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CNP Feedback - Chironomy

Q. Dear CNP:

I'm studying chant and hope to begin a small schola at our church (our new pastor is supportive). I have a lot of musical knowledge and experience directing choirs but can't seem to answer one simple question: How do you direct chant?

Searching for an answer to this question, I contacted a couple of retired music directors I've worked with over the years:

Retired Music Director Interview #1
Q. "Is directing chant hard to do?"
A. "It's called chironomy, let me spell it for you: C-H-I-R-O-N-O-M-Y, and it's not easy. It took me over a year to learn to direct it. I wouldn't take it on by yourself. I'd call the diocese."

This now appears to be harder than I thought.

Retired Music Director Interview #2
Q. "Is directing chant hard to do?"
A. "Oh no! The notes go up and your arm goes up. The notes go down and your arm goes down. Arsis! Thesis! It's easy!"

I've got the arisis-thesis concept but that's about all I've got.

Additional conventional (and unconventional) studies:

  • Watching a schola frame-by-frame during a Tridentine Mass broadcast on EWTN, trying to connect the director's motions with the music. Was the director singing with the schola? Confusing.
  • Watching scholas on YouTube clips. While this seems silly, it's been informative but I still can't connect the dots. Some of the choirs don't have a director at all...?
  • Reading books on chant, searching for the perfect, "Here's How to Direct Chant" chapter. Surprisingly, this subject is often not included in these books, or, if it is, the instruction is either vague, or heavily diagramed and overwhelming.

Do I need to know chironomy to start a small schola at my church? Does anyone need to direct the schola at all? Please help!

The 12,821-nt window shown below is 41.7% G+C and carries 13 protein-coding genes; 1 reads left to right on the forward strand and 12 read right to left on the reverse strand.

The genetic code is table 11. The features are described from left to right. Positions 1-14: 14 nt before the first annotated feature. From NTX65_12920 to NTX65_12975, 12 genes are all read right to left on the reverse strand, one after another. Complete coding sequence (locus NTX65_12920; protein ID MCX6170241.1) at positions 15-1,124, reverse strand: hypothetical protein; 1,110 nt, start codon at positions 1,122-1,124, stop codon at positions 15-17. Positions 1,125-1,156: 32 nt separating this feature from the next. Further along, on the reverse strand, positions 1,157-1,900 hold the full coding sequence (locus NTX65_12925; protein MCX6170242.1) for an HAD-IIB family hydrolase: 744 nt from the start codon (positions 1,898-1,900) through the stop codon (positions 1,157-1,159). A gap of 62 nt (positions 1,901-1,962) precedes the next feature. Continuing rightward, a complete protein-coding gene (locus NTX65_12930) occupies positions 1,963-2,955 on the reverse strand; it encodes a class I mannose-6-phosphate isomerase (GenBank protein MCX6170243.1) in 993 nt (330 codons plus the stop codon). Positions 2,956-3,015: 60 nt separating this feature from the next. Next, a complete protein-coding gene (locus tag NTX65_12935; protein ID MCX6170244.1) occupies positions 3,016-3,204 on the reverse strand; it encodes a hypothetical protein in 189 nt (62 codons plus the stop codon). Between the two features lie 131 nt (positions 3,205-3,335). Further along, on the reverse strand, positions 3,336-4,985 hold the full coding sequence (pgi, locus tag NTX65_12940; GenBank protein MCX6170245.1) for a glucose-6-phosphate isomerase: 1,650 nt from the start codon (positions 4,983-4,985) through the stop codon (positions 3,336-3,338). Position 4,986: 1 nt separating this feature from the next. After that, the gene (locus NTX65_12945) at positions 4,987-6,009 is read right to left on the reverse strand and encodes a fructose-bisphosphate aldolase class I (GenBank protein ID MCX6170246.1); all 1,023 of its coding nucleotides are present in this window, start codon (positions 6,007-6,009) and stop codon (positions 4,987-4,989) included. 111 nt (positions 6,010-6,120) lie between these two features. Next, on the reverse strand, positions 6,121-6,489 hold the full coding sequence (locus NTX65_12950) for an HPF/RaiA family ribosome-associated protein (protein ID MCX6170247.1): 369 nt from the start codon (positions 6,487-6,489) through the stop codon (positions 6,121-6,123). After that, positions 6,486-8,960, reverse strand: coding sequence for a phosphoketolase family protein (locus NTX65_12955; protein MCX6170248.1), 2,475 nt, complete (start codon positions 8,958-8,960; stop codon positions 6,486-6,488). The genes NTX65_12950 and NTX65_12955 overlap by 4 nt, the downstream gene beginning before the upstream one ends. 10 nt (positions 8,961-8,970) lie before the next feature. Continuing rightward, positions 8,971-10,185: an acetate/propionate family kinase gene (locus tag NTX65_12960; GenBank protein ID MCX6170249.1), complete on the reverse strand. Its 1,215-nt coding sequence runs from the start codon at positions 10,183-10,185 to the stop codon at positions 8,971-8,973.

Up in Arms

A. Dear Up:

Please do not be discouraged. Directing chant, called chironomy, is both an art form and a skill. Think of it like cooking.

There are chefs who attend the Cordon Bleu and the Culinary Institute of America and study meticulous details of expert culinary technique. They know precisely the best way to chop an onion, to bone a chicken and to concoct the perfect Béarnaise sauce. They are to be admired for what they do and their food will be appreciated by anyone lucky enough to taste it. If we have the good fortune to be able to watch them as they cook, we can probably pick up a tip or two about our own cooking.

However, that doesn't mean that the rest of us should starve because we somehow "can't cook like the experts." All of us, to some degree or other, can cook. Many will never progress beyond the basics, but that doesn't mean we can't lay down a tasty meatloaf.

It's the same with chironomy. We'd all love to attend seminars at Solesmes, France, and learn with the experts exactly the proper way to mold our hand movements to the intention and direction of the chant. This is not likely to happen, though.

On a basic level, a schola should have a director, who not only chooses and distributes the music to be used, but assists in the vocal performance of that music. This director should lead rehearsals, establishing in the singers the proper method for singing chant (good vocal production, pure vowels, relaxed tone). In performance, someone (a "cantor") needs to begin the chants, that is, to sing the incipit up to the asterisk. This could be the director — having one person start takes care of pitch and tempo agreement, since it's all in place when the full schola begins. The director could indicate the schola's entrance with a hand gesture. Beyond this, with good rehearsal, the music will sing itself. The director can and should indicate cadences (perhaps with slight ritards), indicate breath lengths, indicate swells in the music and relaxation points. All of this can be done quite simply, with minimal gesturing. The purpose of a "chant director" is to allow the singing to happen easily and naturally, not to pull things artificially from the performers. Scholas are not marching bands.

So, all-in-all, start rehearsing and singing with the schola. Grow in your "directing" skills as they grow in their singing skills. Be patient with one another, make beautiful liturgical music for the Lord, and accept a "beginning schola" for what it is.

And, by the way, when can I stop by for some meatloaf?

Gary Penkala
CanticaNOVA Publications

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